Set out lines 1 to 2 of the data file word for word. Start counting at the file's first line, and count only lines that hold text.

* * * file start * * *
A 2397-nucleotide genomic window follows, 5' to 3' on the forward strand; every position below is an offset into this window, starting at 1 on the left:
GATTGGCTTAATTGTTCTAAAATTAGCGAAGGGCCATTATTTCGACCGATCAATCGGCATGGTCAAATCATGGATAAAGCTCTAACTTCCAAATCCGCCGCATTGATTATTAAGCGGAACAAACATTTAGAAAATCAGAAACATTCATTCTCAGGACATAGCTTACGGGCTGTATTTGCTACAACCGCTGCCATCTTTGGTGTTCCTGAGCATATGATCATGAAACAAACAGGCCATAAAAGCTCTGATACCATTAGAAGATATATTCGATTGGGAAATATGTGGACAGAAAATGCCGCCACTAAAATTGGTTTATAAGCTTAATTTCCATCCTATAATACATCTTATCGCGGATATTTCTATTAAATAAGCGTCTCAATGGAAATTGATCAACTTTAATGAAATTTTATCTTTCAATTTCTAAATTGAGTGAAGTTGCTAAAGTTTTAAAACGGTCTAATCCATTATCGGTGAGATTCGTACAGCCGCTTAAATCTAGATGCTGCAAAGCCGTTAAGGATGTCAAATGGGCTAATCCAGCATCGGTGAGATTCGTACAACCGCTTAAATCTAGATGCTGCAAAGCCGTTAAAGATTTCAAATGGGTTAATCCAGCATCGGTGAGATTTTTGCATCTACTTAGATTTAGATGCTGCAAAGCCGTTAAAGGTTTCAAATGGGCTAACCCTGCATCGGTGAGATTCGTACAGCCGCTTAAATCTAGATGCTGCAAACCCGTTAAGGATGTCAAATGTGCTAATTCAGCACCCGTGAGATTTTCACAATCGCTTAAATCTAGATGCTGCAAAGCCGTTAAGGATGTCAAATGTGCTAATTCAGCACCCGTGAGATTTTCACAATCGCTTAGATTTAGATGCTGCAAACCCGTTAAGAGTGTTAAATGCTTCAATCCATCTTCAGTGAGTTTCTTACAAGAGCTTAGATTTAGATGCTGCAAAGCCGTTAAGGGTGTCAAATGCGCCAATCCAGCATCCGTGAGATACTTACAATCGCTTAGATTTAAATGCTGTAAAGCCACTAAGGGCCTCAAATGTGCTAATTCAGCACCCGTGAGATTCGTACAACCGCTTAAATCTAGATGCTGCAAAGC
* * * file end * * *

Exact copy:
A 2397-nucleotide genomic window follows, 5' to 3' on the forward strand; every position below is an offset into this window, starting at 1 on the left:
GATTGGCTTAATTGTTCTAAAATTAGCGAAGGGCCATTATTTCGACCGATCAATCGGCATGGTCAAATCATGGATAAAGCTCTAACTTCCAAATCCGCCGCATTGATTATTAAGCGGAACAAACATTTAGAAAATCAGAAACATTCATTCTCAGGACATAGCTTACGGGCTGTATTTGCTACAACCGCTGCCATCTTTGGTGTTCCTGAGCATATGATCATGAAACAAACAGGCCATAAAAGCTCTGATACCATTAGAAGATATATTCGATTGGGAAATATGTGGACAGAAAATGCCGCCACTAAAATTGGTTTATAAGCTTAATTTCCATCCTATAATACATCTTATCGCGGATATTTCTATTAAATAAGCGTCTCAATGGAAATTGATCAACTTTAATGAAATTTTATCTTTCAATTTCTAAATTGAGTGAAGTTGCTAAAGTTTTAAAACGGTCTAATCCATTATCGGTGAGATTCGTACAGCCGCTTAAATCTAGATGCTGCAAAGCCGTTAAGGATGTCAAATGGGCTAATCCAGCATCGGTGAGATTCGTACAACCGCTTAAATCTAGATGCTGCAAAGCCGTTAAAGATTTCAAATGGGTTAATCCAGCATCGGTGAGATTTTTGCATCTACTTAGATTTAGATGCTGCAAAGCCGTTAAAGGTTTCAAATGGGCTAACCCTGCATCGGTGAGATTCGTACAGCCGCTTAAATCTAGATGCTGCAAACCCGTTAAGGATGTCAAATGTGCTAATTCAGCACCCGTGAGATTTTCACAATCGCTTAAATCTAGATGCTGCAAAGCCGTTAAGGATGTCAAATGTGCTAATTCAGCACCCGTGAGATTTTCACAATCGCTTAGATTTAGATGCTGCAAACCCGTTAAGAGTGTTAAATGCTTCAATCCATCTTCAGTGAGTTTCTTACAAGAGCTTAGATTTAGATGCTGCAAAGCCGTTAAGGGTGTCAAATGCGCCAATCCAGCATCCGTGAGATACTTACAATCGCTTAGATTTAAATGCTGTAAAGCCACTAAGGGCCTCAAATGTGCTAATTCAGCACCCGTGAGATTCGTACAACCGCTTAAATCTAGATGCTGCAAAGC